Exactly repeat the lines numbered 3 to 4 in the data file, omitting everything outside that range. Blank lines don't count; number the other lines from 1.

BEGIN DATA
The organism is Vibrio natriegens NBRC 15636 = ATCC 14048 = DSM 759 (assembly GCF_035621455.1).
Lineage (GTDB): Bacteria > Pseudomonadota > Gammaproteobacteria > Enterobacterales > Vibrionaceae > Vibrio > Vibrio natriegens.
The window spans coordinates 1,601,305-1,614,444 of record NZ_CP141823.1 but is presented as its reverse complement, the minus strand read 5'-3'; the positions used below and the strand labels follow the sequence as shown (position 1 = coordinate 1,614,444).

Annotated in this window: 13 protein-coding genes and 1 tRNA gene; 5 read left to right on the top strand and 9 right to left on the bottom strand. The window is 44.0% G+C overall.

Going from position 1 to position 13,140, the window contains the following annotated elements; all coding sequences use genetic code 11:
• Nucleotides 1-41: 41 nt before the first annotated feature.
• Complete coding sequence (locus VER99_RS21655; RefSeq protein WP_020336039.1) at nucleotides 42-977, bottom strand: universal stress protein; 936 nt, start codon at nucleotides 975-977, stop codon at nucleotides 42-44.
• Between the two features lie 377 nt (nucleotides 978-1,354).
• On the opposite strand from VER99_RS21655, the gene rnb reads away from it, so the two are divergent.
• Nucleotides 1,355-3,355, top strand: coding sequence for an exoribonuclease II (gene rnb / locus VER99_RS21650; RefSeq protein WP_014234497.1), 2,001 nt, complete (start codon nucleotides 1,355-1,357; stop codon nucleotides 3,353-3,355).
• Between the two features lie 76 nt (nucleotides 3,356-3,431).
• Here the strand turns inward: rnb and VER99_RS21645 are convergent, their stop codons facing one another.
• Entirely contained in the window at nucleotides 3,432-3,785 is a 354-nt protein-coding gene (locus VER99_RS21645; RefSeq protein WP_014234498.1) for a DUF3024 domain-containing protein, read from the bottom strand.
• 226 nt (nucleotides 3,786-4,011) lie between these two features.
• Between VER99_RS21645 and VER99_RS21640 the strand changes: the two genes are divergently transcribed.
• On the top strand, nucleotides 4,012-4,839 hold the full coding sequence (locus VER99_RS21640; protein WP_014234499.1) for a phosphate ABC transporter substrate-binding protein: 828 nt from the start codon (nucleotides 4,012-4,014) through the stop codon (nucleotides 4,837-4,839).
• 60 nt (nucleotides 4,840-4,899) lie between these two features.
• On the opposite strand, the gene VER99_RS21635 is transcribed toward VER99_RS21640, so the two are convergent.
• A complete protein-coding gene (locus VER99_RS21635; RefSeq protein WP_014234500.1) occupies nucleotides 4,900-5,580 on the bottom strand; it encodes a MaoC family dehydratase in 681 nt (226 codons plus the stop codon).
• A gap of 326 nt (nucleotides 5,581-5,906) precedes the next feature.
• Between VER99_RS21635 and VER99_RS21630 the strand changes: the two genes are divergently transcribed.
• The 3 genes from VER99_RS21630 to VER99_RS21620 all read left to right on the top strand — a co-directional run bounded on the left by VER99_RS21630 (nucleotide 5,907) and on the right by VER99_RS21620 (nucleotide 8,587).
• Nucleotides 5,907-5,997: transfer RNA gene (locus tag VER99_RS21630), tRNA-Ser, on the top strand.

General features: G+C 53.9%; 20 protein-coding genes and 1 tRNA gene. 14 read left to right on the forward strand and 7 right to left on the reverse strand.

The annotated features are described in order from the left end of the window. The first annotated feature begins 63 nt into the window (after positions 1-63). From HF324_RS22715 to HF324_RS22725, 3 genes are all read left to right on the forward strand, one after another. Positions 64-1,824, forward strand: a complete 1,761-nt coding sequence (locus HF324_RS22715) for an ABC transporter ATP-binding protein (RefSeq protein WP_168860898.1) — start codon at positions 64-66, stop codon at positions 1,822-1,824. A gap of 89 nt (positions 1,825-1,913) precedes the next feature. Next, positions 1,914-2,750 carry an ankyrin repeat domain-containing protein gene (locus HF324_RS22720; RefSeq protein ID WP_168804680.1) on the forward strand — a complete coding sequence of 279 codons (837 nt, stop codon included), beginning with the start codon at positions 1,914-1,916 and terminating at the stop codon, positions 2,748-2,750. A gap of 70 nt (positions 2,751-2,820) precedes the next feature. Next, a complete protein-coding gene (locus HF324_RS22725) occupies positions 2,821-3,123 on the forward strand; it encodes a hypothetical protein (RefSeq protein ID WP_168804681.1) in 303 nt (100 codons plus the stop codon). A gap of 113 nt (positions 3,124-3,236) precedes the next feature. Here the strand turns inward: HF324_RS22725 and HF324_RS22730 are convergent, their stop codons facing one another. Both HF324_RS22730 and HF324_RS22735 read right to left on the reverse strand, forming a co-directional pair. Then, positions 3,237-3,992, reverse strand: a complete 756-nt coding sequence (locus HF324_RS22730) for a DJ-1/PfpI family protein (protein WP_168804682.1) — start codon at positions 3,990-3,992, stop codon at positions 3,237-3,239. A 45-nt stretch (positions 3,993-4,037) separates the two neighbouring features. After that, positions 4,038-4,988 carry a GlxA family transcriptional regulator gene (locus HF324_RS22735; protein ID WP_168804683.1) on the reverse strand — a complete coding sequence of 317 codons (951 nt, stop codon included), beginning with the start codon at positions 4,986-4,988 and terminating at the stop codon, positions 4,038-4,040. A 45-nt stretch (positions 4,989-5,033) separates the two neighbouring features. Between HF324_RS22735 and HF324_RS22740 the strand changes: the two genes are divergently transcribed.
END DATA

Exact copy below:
The window spans coordinates 1,601,305-1,614,444 of record NZ_CP141823.1 but is presented as its reverse complement, the minus strand read 5'-3'; the positions used below and the strand labels follow the sequence as shown (position 1 = coordinate 1,614,444).

Annotated in this window: 13 protein-coding genes and 1 tRNA gene; 5 read left to right on the top strand and 9 right to left on the bottom strand. The window is 44.0% G+C overall.